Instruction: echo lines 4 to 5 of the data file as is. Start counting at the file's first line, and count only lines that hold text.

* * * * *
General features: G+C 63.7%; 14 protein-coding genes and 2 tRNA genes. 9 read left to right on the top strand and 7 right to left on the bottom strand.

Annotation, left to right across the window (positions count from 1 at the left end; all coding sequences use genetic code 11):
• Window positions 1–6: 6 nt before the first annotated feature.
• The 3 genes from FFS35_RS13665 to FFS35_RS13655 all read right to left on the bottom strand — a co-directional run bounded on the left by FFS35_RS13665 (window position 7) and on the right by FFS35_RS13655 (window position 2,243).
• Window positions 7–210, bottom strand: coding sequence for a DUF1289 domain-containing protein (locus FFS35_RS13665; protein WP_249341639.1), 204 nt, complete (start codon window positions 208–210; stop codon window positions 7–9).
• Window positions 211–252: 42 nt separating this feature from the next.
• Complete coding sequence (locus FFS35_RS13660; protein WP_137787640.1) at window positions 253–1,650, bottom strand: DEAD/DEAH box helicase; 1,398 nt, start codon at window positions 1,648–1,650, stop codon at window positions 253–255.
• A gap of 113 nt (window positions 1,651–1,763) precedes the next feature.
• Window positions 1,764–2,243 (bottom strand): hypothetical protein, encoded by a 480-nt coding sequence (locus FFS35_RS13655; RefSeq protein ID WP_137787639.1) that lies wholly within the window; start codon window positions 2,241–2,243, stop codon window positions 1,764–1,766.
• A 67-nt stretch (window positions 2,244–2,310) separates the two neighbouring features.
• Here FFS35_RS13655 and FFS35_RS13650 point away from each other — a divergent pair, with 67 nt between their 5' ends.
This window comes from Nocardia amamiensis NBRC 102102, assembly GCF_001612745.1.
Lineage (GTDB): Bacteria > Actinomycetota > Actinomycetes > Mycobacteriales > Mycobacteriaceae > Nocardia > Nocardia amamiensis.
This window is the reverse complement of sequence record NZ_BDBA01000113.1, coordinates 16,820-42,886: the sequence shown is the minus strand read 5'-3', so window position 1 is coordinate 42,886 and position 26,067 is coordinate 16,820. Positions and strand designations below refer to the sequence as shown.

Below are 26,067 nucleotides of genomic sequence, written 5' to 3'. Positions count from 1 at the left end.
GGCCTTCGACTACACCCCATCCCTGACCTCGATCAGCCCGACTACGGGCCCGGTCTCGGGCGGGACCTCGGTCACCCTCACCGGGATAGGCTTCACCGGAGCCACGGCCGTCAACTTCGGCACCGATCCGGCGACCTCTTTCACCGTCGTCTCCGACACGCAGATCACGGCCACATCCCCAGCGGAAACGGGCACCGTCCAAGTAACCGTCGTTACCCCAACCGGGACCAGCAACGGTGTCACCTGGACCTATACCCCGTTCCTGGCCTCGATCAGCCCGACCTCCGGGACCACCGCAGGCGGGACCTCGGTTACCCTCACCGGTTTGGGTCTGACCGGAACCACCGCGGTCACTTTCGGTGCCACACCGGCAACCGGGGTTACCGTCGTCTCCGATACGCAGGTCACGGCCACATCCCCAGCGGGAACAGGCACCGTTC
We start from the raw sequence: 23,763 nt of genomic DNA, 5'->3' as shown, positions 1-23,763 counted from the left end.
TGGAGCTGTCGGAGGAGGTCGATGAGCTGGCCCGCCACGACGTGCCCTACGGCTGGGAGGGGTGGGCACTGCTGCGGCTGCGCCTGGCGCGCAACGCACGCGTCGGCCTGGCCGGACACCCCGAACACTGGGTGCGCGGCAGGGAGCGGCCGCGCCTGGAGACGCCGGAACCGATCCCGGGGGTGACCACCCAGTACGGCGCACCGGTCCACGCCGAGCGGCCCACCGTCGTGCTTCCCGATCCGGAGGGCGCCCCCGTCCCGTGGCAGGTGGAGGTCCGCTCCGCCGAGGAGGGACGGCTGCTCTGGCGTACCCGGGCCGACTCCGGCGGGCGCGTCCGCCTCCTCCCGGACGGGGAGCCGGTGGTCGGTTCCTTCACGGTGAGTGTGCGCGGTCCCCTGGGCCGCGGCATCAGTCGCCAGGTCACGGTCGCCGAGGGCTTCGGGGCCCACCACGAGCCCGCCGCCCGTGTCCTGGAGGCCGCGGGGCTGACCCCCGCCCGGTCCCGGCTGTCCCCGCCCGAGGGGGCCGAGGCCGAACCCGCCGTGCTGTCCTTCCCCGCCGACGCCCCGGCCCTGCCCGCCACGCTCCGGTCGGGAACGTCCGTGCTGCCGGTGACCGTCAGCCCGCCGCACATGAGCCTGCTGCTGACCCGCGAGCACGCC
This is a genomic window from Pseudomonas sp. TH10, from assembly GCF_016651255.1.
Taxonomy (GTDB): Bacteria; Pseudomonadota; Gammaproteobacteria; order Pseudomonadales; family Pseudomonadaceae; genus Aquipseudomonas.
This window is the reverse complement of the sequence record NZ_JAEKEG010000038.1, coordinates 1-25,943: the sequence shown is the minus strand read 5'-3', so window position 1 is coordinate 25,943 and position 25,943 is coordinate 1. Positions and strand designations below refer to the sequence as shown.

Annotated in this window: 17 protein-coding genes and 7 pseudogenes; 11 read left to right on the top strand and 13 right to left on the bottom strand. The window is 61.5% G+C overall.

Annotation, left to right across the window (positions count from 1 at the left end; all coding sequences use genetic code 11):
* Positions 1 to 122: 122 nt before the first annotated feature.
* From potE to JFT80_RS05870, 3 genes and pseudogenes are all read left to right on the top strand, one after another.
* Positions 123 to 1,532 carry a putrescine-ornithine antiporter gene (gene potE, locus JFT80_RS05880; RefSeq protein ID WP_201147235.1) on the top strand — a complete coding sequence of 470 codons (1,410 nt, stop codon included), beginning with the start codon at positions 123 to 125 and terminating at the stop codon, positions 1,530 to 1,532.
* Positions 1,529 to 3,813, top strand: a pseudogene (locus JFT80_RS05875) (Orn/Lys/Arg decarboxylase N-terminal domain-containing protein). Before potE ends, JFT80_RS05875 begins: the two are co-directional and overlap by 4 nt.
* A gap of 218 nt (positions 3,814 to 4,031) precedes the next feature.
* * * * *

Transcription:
• The 3 genes from FFS35_RS13665 to FFS35_RS13655 all read right to left on the bottom strand — a co-directional run bounded on the left by FFS35_RS13665 (window position 7) and on the right by FFS35_RS13655 (window position 2,243).
• Window positions 7–210, bottom strand: coding sequence for a DUF1289 domain-containing protein (locus FFS35_RS13665; protein WP_249341639.1), 204 nt, complete (start codon window positions 208–210; stop codon window positions 7–9).